Culinary Anthropologist

Salmon baked in fig leaves with nasturtium butter

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This recipe is based on one from the Chez Panisse CafĂ© cookbook, a restaurant where I did a stint and learnt a tonne.  I was inspired to make it for a dinner in honour of Chez Panisse’s 40th birthday by the astounding number of nasturtium flowers and fig leaves in my garden in early September this year. 

smnasturtiums0003.jpgI served it with some braised Umbrian lentils and bright rainbow chard. You could add some fresh pink peppercorns and/or capers (both drained and rinsed well) to the butter if you like for extra zing.

Recipe:  Salmon baked in fig leaves with nasturtium butter.pdf

Serves:  8

smnasturtiums0001.jpg8 fillets of good salmon, pin-bones removed but skin left on, about 180g each
8 fresh, large fig leaves, washed and dried and stalks removed
olive oil
approx 40 nasturtium flowers, stems and bugs removed
125g unsalted butter, softened
1 medium shallot
1 large unwaxed lemon
1 tsp red wine vinegar
coarse salt and black pepper

  1. Rub the salmon with olive oil and season with salt and pepper all over.  Lay out the fig leaves, shiny side down, and put a salmon fillet on each, skin side down.  Wrap the leaves as neatly and securely as you can around the salmon and place each package in a roasting tin.  This step can be done an hour or two in advance if you like.  Leave the salmon in the fridge until half an hour before you want to cook it.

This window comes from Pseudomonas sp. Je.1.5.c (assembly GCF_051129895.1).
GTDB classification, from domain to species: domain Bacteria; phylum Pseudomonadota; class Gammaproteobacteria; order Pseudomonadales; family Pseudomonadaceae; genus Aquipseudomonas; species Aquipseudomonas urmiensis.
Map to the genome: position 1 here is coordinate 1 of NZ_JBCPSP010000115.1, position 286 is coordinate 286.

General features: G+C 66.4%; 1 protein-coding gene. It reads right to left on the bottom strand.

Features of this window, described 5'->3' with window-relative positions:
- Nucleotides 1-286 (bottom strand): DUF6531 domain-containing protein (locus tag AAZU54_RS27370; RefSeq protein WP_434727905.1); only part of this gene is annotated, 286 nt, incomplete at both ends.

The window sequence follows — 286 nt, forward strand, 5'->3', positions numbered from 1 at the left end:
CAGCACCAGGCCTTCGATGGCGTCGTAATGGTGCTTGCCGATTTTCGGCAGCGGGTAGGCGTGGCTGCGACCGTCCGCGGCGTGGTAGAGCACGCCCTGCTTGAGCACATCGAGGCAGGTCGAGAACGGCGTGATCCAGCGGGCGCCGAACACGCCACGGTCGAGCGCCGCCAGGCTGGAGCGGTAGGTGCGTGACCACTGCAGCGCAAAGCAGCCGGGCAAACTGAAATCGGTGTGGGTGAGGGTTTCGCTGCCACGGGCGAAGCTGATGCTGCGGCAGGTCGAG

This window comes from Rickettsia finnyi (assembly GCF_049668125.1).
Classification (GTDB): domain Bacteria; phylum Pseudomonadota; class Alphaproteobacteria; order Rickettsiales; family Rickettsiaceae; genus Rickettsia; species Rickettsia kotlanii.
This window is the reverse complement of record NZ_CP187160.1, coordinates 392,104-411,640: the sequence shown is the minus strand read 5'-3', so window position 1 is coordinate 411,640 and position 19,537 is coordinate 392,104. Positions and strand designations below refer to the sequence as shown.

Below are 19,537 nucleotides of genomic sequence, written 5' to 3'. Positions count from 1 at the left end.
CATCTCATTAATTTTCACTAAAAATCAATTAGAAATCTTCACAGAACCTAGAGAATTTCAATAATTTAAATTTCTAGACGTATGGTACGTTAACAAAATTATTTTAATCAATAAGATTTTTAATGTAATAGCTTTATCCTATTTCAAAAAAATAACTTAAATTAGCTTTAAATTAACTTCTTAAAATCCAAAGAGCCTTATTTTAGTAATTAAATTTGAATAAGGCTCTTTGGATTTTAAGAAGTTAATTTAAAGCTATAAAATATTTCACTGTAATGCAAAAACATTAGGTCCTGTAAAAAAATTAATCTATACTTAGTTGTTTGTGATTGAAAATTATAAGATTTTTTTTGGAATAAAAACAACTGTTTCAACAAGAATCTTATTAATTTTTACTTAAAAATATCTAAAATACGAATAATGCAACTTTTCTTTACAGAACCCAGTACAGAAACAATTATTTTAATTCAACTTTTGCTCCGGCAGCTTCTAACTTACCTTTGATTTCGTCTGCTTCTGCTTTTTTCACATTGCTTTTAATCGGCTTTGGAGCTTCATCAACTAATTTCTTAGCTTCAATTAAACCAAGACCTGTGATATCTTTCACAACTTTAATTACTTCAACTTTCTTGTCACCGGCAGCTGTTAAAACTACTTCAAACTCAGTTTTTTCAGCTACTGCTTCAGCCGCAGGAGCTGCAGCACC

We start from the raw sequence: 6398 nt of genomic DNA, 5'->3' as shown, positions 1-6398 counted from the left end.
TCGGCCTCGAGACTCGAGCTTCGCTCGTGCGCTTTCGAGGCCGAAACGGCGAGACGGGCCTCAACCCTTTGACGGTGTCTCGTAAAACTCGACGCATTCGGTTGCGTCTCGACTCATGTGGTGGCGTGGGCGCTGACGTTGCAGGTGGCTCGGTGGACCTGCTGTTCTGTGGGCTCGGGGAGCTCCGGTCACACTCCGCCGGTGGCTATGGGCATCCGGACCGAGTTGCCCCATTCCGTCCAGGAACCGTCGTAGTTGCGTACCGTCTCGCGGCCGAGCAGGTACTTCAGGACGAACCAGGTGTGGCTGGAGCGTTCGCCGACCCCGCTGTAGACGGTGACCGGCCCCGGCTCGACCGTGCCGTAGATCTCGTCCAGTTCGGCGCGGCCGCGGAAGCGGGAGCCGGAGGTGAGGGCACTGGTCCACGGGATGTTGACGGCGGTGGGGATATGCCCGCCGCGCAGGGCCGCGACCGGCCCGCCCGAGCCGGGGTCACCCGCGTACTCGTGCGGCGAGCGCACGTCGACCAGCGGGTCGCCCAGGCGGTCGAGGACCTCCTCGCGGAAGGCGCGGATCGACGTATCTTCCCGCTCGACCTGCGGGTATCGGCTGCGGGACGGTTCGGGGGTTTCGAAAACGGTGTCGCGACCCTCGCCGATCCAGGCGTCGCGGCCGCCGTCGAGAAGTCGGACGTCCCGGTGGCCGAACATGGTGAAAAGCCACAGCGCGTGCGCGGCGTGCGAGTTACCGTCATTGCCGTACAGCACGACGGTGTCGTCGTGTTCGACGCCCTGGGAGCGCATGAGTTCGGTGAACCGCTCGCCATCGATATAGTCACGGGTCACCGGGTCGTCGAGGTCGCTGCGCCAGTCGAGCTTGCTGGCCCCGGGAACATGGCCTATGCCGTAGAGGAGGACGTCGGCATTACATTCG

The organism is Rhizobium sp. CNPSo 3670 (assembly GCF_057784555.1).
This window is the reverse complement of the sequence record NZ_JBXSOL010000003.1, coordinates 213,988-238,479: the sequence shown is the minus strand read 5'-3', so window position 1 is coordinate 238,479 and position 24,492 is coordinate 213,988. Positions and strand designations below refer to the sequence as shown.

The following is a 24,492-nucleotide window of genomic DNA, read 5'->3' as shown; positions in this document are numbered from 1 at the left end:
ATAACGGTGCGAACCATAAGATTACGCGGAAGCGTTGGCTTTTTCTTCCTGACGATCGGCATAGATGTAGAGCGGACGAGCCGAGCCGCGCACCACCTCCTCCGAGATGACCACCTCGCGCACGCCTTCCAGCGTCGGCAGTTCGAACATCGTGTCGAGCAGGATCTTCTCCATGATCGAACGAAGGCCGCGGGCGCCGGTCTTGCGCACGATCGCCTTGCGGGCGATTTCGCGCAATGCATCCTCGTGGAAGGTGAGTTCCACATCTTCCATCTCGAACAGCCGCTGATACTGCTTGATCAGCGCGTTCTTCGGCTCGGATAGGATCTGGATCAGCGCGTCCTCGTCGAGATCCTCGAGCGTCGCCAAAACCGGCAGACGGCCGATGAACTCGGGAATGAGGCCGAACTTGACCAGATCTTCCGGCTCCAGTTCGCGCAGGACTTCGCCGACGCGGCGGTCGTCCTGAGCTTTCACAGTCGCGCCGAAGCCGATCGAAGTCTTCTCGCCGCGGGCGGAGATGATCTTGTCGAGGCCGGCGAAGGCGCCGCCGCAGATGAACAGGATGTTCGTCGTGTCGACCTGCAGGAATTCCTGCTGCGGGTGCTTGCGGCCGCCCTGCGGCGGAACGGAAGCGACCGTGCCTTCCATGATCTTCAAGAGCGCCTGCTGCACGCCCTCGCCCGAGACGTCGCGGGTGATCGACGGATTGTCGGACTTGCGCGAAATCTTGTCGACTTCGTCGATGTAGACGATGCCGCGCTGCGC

2. Finely chop the nasturtiums and mash them together with the soft butter using a fork.  Use a microplane or fine cheese grater to grate in the zest from half of the lemon. 
  3. Peel the shallot and dice it as small as you can.  Place it in a cup with the juice of half of the lemon, a scant teaspoon of red wine vinegar and a pinch of salt.  Leave to macerate for half an hour or so.
  4. Now mash the shallot and its juice into the butter.  Taste and season with salt and pepper, adding more lemon juice or zest if you think it needs it.  It should taste quite peppery and lemony.  Place the butter on some clingfilm and pat it into a sausage shape.  Wrap it tightly in the clingfilm and store in the fridge until half an hour before it will be time to serve.  If you like, make the butter in advance and keep it in the fridge or freezer.  Bring it to cool room temperature before using.
  5. To cook:  Heat the oven to 200C with a rack in the middle.  Bake the salmon for 10-12 minutes (depending on the thickness of the fillets) until they are almost cooked through, so with a small area slightly rare in the very centre.  You may want to carefully poke into one with the tip of a paring knife to have a look.  Plate the salmon fillets, partially unwrap the fig leaves so you can see the pink salmon inside, and top with a generous slice of the nasturtium butter.  Serve immediately. 

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